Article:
Death and Live Feeds: Privacy Protection in Fiduciary Access to Digital Assets

Thursday, June 25th, 2015 at 12:37 pm by Jeehyeon (Jenny) Lee

Jeehyeon (Jenny) Lee, Death and Live Feeds: Privacy Protection in Fiduciary Access to Digital Assets, 2015 Colum. Bus. L. Rev. 654 (2015).

In 2014, the Uniform Law Commission approved the Uniform Fiduciary Access to Digital Assets Act (the “UFADAA”) for enactment by states. The act gives fiduciaries broad access to digital assets, such as email and social media accounts, left behind by a decedent. Several states have already adopted laws regarding access to certain digital assets, but the UFADAA is distinctive in its asset-neutral approach, which treats digital assets like physical assets for the purposes of estate administration.

This Note argues that an asset-neutral approach to digital assets is fundamentally flawed, particularly with respect to social networking and social media content. Digital assets offer a level of comprehensiveness with regards to personal information that is unavailable from physical assets, both in nature and volume. Crucially, digital assets are also often linked to live, real-time feeds from other users’ accounts, and thus provide access to others’ digital assets.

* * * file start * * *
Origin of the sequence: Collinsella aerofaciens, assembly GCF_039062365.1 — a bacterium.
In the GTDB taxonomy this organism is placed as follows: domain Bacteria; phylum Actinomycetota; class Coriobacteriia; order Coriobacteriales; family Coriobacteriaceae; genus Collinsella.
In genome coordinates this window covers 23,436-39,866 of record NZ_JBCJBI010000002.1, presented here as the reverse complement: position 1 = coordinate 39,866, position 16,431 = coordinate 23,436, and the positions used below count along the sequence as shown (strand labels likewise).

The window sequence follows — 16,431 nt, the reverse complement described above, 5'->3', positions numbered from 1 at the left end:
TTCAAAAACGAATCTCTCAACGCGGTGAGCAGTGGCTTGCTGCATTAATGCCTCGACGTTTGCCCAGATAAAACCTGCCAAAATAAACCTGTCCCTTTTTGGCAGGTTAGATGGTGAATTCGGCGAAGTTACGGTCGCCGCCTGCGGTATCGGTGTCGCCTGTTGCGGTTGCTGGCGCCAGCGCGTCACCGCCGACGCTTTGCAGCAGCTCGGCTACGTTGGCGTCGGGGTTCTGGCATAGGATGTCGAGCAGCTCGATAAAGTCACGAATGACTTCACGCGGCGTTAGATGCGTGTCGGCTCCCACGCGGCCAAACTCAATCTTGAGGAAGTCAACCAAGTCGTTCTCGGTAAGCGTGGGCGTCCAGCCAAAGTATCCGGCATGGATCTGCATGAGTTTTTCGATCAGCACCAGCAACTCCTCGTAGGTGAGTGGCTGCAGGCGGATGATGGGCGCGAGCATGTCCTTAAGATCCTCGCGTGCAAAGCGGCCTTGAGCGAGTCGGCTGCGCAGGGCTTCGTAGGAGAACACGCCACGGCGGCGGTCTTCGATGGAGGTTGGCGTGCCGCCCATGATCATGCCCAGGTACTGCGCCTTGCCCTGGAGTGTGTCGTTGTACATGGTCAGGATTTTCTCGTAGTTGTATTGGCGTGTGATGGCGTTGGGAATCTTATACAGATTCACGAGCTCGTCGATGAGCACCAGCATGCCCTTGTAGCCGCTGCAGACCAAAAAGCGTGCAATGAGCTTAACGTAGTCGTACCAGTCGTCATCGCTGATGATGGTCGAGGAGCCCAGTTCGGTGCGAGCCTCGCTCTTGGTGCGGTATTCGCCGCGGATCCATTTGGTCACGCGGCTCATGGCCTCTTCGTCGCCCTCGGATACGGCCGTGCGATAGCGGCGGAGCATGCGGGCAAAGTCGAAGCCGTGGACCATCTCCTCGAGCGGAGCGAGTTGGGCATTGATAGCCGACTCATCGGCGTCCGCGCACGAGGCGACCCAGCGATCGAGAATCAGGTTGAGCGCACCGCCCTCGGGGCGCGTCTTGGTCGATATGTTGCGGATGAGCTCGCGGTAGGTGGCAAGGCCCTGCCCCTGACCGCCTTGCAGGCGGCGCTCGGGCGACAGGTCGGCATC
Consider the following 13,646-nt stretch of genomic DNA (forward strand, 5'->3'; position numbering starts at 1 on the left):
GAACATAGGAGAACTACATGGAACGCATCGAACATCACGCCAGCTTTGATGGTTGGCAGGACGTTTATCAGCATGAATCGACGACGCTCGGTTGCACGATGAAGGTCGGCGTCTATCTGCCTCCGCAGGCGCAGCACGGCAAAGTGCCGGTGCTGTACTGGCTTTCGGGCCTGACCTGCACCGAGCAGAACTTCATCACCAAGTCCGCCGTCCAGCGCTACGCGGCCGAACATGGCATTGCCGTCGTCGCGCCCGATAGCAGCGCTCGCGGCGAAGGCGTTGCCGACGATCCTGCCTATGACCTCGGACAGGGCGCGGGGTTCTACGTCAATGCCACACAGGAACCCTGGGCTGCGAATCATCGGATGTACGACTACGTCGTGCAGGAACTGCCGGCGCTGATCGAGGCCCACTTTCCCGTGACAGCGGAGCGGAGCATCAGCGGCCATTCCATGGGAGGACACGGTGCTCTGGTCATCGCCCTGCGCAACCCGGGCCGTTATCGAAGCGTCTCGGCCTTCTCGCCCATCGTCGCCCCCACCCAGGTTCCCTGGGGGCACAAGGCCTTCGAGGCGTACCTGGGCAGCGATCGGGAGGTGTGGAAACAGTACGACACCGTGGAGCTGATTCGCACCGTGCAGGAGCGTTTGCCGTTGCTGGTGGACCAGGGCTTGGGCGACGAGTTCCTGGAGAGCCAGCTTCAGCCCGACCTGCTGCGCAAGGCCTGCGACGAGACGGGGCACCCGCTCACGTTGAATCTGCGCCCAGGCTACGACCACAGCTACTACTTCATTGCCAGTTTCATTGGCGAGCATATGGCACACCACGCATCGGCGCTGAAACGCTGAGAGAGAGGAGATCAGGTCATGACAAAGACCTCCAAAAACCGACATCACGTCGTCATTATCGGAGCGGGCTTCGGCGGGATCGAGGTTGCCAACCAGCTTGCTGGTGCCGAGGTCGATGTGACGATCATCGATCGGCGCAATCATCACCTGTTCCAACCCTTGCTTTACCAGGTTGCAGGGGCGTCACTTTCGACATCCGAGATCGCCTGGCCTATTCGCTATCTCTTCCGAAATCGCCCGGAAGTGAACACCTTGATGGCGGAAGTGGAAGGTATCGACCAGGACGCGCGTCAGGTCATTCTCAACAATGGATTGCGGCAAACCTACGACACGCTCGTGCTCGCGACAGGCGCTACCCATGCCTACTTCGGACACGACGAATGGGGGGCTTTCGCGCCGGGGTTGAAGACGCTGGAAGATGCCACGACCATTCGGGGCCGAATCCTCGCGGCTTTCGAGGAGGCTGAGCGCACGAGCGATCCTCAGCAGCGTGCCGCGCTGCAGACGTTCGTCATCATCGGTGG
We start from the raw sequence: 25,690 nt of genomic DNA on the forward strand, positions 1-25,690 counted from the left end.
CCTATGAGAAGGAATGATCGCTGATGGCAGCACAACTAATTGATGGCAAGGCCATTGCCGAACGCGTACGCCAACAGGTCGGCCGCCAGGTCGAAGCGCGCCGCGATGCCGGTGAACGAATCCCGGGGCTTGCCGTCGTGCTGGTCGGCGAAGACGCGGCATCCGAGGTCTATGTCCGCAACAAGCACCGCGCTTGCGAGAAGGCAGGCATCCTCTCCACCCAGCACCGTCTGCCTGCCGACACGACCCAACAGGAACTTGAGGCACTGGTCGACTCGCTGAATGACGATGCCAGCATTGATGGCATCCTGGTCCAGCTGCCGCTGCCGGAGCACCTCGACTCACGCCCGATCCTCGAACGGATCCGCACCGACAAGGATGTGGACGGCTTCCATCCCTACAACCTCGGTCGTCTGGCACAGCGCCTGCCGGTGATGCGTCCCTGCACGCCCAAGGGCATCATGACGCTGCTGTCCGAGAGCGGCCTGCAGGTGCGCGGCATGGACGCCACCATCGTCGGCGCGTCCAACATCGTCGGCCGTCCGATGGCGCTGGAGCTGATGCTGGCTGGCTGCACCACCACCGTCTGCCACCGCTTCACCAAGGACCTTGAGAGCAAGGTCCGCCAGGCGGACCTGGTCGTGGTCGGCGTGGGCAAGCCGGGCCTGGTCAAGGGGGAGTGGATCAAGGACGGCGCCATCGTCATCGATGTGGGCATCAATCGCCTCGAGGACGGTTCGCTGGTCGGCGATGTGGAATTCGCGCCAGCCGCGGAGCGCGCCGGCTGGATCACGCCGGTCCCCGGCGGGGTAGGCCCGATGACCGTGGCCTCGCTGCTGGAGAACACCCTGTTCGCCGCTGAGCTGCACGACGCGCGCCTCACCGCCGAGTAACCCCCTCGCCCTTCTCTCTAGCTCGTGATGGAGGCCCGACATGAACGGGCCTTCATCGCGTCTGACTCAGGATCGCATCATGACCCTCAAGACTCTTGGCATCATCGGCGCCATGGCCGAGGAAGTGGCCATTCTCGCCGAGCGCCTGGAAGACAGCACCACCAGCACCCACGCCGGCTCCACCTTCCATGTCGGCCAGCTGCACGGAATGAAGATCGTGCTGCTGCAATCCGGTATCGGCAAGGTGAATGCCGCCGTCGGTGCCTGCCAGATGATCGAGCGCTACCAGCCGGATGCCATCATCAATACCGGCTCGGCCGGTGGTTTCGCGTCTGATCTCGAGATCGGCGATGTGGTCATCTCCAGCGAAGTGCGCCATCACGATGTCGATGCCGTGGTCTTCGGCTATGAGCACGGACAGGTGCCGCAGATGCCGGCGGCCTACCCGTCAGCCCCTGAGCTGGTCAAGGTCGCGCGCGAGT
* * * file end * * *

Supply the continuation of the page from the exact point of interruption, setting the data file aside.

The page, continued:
The Note proposes changes to the UFADAA and the version of the act adopted by Delaware that recognize these differences between digital and physical assets. In order to protect the privacy of all users, both living and dead, the Note argues that fiduciary access should be limited to only the particular decedent’s digital assets. Internet service providers should accordingly be required to restrict a fiduciary’s access in this way and to exclude the digital assets of other living users who are still connected to the decedent’s accounts and assets.

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© 2015 Jeehyeon (Jenny) Lee

Author Information

J.D. Candidate 2016, Columbia Law School; A.B. 2010, Harvard University.